percutaneous coronary intervention by hossein

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  • HOSSEIN EFTEKHARI,MDVULNERABLE PLAQUEANIMAL MODELSPERCUTANEOUS CORONARY INTERVENTION

  • AT THE BEGINNING OF 20thCENTRY,CVD ACCOUNTED FOR LESS THAN 10 PERCENT OF ALL DEATHS WORLD WIDE.AT ITS END,CVD ACCOUNTED FOR NEARLY HALF OF ALL DEATH IN DEVELOPED COUNTRIES.BY 2020,CVD WILL CLAIM 25 MILLION DEATHS ANNUALLY AND WILL SURPASS INFECTIOUS DISEASE AS THE WORLDS NUMBER ONE CAUSE OF DEATH AND DISABILITES.

  • THREE COMPLEMENTARY STRATEGIES TO REDUCE MORBIDITY AND MORTALITY FROM CVD:Lowering overall burden of CVD risk factors in the entire population through population-wide public health measures (national campaign).Identifying and targeting high-risk subgroup of population who may benefit from preventive intervention.Resources can be allocated to acute and chronic treatment and secondary prevention.

  • VULNERABLE Ps

    Vulnerable populationVulnerable patientVulnerable plaque

  • Vulnerable plaques, vulnerable myocardium, and hypercoagulable state of the blood lead to

    sudden cardiac death and acute myocardial infarction.

  • What causes heart attack?

  • Mostly it is secondary to acute thrombosis over an underlying vulnerable plaque.

  • lipid-rich core

    thrombus

    cap

    cap

  • The vast majority of plaque of disruptions are self-contained and clinically silent.So plaque disruption leading to ACS is not a rule but an exception in a -symptomatic patients with non-obstructing atherosclerosis but contributes to plaque progression and luminal narrowing.

  • Culprit Plaque; a retrospective terminology

    Vulnerable Plaque; a prospective terminology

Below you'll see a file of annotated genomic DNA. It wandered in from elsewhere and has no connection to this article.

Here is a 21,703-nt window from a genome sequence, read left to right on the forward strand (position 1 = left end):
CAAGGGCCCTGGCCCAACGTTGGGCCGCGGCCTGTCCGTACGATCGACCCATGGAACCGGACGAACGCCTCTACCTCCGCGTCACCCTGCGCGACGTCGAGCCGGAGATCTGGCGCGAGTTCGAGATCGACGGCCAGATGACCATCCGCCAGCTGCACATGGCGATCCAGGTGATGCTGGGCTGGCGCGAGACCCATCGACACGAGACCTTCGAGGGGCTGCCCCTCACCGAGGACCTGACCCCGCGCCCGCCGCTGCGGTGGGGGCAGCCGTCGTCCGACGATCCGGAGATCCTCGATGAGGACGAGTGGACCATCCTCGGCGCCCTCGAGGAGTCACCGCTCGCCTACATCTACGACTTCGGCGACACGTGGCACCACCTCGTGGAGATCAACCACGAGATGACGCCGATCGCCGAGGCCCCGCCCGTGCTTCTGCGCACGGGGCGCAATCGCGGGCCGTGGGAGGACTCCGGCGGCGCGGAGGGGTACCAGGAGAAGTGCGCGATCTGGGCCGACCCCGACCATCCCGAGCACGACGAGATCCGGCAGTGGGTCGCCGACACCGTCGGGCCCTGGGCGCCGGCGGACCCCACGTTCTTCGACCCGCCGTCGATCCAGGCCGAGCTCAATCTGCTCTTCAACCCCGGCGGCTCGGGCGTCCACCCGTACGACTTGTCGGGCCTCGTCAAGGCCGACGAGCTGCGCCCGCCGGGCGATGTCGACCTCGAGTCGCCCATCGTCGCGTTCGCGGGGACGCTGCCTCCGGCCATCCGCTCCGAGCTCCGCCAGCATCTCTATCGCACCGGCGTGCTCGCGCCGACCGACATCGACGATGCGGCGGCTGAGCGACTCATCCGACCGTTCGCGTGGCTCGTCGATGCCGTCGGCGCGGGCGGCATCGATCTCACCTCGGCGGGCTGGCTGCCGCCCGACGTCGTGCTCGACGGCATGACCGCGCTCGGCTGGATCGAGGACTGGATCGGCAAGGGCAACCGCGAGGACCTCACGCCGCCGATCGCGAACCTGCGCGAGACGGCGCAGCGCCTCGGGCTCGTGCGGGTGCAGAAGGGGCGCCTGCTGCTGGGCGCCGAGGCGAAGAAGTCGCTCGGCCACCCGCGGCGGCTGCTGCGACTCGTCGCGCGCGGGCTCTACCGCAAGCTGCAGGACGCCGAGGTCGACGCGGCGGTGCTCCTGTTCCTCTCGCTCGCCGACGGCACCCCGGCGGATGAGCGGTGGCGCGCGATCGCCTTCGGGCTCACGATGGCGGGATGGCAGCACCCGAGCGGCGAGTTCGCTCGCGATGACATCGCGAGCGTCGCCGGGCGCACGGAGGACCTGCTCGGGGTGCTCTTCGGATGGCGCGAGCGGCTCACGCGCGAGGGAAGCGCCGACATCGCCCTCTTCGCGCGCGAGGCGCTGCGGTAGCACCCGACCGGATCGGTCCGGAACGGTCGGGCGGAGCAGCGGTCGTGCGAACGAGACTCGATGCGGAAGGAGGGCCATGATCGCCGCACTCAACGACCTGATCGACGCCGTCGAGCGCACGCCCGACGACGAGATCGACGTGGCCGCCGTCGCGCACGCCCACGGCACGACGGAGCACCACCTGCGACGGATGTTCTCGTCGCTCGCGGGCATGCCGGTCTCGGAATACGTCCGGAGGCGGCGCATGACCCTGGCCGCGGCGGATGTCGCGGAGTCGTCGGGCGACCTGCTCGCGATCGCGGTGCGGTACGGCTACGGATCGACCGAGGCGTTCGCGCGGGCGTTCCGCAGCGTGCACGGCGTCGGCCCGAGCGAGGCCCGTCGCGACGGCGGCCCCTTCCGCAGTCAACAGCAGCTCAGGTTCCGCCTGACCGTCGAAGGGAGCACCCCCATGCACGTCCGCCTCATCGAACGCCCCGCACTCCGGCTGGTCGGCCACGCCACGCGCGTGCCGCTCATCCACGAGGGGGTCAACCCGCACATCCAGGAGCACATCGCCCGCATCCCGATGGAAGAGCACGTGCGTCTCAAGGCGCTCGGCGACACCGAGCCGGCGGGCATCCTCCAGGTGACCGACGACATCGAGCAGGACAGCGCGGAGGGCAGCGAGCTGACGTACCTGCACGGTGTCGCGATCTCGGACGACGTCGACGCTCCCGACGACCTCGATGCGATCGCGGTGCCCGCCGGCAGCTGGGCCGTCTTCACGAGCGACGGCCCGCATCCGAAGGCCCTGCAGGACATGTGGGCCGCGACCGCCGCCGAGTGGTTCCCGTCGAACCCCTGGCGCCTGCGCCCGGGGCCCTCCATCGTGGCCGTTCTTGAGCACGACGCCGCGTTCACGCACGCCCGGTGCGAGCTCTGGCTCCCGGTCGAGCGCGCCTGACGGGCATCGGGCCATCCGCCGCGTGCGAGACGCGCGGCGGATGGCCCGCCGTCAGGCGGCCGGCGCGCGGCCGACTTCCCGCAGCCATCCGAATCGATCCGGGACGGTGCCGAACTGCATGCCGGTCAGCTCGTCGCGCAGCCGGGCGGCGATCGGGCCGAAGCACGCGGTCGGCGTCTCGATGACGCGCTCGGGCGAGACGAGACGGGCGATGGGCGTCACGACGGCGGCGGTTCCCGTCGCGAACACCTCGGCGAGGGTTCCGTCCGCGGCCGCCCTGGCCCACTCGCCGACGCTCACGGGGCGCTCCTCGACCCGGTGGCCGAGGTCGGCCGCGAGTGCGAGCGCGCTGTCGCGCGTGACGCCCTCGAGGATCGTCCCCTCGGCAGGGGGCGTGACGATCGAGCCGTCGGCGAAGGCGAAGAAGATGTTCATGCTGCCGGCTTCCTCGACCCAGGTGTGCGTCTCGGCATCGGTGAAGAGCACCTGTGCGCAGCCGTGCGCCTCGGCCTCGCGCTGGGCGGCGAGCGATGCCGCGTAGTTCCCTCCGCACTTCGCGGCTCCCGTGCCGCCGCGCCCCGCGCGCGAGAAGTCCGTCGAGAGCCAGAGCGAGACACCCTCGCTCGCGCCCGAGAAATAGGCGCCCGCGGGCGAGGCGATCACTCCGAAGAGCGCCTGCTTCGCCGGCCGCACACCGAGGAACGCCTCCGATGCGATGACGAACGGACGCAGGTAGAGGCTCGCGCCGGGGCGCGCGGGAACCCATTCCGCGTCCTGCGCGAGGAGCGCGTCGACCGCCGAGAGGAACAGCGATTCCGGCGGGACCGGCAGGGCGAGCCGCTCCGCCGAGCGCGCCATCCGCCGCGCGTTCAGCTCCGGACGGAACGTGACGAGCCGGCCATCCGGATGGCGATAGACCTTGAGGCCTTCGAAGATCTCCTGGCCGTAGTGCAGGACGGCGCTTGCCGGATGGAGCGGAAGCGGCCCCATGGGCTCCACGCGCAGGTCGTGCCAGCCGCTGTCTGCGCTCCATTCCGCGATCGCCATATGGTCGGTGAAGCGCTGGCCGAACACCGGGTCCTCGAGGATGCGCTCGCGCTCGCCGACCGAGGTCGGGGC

Vulnerable Plaque = Future Culprit Plaque

    Clarification of Terminologies

  • Vulnerable Plaque

    The short answer is:

  • What are

    vulnerable plaques?

  • Dangerous forms of atherosclerotic plaques that can rupture or induce thrombosis and lead to critical disruption of blood flow.

    The short answer is:

  • Proposed Histopathological and Clinical Criteria for Definition of Vulnerable Plaque

    Major Criteria:

    Active Inflammation (monocyte/ macrophage infiltration)

    Thin Cap with Large Lipid Core

    Endothelial Denudation with Superficial Platelet Aggregation

    Fissured / Wounded Plaque

  • Proposed Histopathological and Clinical Criteria for Definition of Vulnerable Plaque

    Minor Criteria:

    Superficial Calcified nodule

    Glistening Yellow

    Intraplaque Hemorrhage

    Critical Stenosis

    Positive Remodeling?

  • Plaque Rupture: Definition

    Structural failure of the fibrocellular cap1 that separates an atheromatous core2 from the lumen of an atherosclerotic artery (ie, lumen core).

    1 cap defect/gaprupture, fissure, break, tear

    not just missing endothelium

    2 lipid-richGreek athere, gruel (soft)

    Propensity to rupture

    lipid-rich core+ +++

    no core no cap-

  • Plaque Rupture

  • Ruptured Plaques (~70%)

    1.Stenotic (~20%)

    2. Non-stenotic (~50%)

    Non-ruptured Plaques (~ 30%)

    1.Erosion (~20%)

    2.Calcified Nodule (~5%)

    3.Others / Unknown (~5%)

    Plaque Pathology Responsible for Coronary Thrombotic Death

    In summary:

  • Vulnerable Plaque and Vulnerable Patient, The Challenge of Cardiovascular Medicine in 21st Century

    An introductory tutorial from

    VP.org

    In conjunction with

    The Center for Vulnerable Plaque Research

    University of Texas Houston and

    Texas Heart Institute

  • Ideal method for screening vulnerable plaque/patient

    Non-invasive

    Inexpensive

    Accurate

    Widely Reproducible

  • Emerging Techniques for Detection of Vulnerable Plaque

  • Emerging Diagnostic Techniques

    A. Invasive Techniques

    Angioscopy

    Intravascular Ultrasound (IVUS)

    Intravascular Thermography

    Intravascular Optical Coherence Tomography (OCT)

    Intravascular Elastography

    Intravascular and Transesophageal MRI

    Intravascular Nuclear Imaging

    Intravascular Electrical Impedance Imaging

    Intravascular Tissue Doppler

    Intravascular Shear Stress Imaging

    Intravascular (Photonic) Spectroscopy

  • -Raman Spectroscopy

    -Near-Infrared Diffuse Reflectance Spectroscopy

    -Fibrousis and lipid measurement

    -pH and lactate measurement

    - Fluorescence Emission Spectroscopy

    - Spectroscopy with contrast media

    Invasive Techniques

    Intravascular (Photonic) Spectroscopy

    Intra-coronary assessment of endothelial function

    Intra-coronary measurement of MMPs and cytokines

  • Emerging Diagnostic Techniques

    B. Non-Invasive Techniques: